Super Tuesday is just around the corner, and all eyes are on the Republican Party's three leading candidates: Donald Trump, Sen. Ted Cruz, and Sen. Marco Rubio. Although Trump had an unexpected loss in the Iowa caucuses on Feb. 1, he rebounded to win big in both the New Hampshire and South Carolina primaries. Can we expect The Donald to maintain his momentum through March 1, or will this important day pose a challenge to his frontrunner status? Based on available polls, it looks like Trump will do very well on Super Tuesday.
What's so "super" about Super Tuesday? Eleven states hold their contests for the Republican presidential nomination on that day (three caucuses and eight primaries). A whopping 595 Republican delegates are at stake on March 1 (out of the 1,237 needed to win the nomination). Trump currently has a significant lead in delegate count over second- and third-place candidates Cruz and Rubio, but they are all still in the double digits after the nation's first four contests in low-delegate states. Though there's time for things to change, Trump is in a good position to maintain his lead on Super Tuesday.
Not all Super Tuesday states have available polls to indicate how voters might swing on March 1, but Real Clear Politics provides averages of recent polls for six of the 11 states holding their contests on Super Tuesday. The results, limited to the top three, were as follows:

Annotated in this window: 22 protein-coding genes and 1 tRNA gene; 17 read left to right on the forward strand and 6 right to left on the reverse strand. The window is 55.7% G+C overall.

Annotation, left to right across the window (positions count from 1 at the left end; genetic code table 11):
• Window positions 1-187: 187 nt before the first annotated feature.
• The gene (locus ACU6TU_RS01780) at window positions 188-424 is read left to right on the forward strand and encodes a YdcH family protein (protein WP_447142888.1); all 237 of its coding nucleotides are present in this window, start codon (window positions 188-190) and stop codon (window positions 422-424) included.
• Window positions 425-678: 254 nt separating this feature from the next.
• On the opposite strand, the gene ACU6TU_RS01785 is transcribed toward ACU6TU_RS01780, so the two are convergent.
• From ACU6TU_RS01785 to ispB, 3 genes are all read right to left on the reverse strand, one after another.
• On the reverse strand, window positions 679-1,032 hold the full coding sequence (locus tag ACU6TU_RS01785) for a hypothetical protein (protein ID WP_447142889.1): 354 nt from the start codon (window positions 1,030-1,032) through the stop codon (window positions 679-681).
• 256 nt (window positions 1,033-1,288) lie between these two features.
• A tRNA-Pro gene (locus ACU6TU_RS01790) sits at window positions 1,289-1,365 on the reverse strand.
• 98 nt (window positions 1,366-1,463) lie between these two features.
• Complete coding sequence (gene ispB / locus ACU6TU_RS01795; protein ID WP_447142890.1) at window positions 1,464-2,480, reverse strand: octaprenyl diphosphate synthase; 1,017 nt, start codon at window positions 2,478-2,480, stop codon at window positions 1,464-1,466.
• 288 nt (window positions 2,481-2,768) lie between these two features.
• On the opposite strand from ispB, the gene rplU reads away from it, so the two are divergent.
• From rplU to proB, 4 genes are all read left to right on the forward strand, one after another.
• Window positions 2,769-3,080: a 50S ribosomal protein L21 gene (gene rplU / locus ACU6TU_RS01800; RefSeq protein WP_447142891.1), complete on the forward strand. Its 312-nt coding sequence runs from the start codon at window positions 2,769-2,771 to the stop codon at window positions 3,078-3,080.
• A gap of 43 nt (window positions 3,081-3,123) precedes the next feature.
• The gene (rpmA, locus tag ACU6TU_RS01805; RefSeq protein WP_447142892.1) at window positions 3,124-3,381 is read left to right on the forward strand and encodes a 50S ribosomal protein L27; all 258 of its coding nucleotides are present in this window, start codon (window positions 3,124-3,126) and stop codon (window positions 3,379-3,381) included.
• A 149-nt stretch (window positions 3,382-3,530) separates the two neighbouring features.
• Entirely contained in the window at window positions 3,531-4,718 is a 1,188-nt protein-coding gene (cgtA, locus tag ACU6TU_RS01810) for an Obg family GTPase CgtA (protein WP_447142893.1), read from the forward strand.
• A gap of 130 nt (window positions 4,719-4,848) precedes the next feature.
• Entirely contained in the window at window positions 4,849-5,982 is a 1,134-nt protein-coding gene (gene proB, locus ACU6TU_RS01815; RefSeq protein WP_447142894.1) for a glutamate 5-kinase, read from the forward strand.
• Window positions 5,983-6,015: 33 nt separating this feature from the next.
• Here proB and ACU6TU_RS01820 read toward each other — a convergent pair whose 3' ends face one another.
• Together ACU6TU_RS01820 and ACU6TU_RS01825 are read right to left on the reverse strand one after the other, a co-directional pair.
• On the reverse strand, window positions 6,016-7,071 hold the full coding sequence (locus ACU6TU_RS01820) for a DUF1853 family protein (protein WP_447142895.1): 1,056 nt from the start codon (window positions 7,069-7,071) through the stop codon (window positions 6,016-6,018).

Georgia Primary: Trump 35; Cruz 22.7; Rubio 19.3
Texas Primary: Cruz 37.3; Trump 28; Rubio 11.7
Massachusetts Primary: Trump 41; Rubio 17; Cruz 10
Minnesota Caucus: Trump 20.7; Rubio 14.7; Carson 13.7
Oklahoma Primary: Trump 32.5; Cruz 25; Rubio 15.5
Alabama Primary: Trump 32.5; Rubio 11.5; Carson 11.5
These numbers might not hold on Super Tuesday, but Trump has comfortable leads in half those states and narrow leads in two. Real Clear Politics provides data on the few polls that have been done in the five other Super Tuesday states, and while this data is less reliable, we can still take a look at those with a grain of salt. If those polls are any indication, Trump is in for tight races with Cruz and Rubio in Virginia and with Cruz in Alaska. He holds a comfortable lead in Vermont. The most recent polling in Colorado and Tennessee dates back to November, and is therefore not really relevant.
Lucky for all candidates besides Trump, the Republican National Committee rules mandate that, this year, states holding contests between March 1 and March 14 must award their delegates proportionally. This means that a candidate who wins a state's popular vote won't get all of the state's delegates (like what happened in South Carolina), but instead a number reflecting the proportion of the popular vote they garner. Cruz and Rubio will likely emerge with a good number of delegates, but Trump looks good for the win.
Believe it or not, both primaries and caucuses can be laugh-out-loud hilarious. Don't believe us? Have a listen to Bustle's "The Chat Room" podcast ...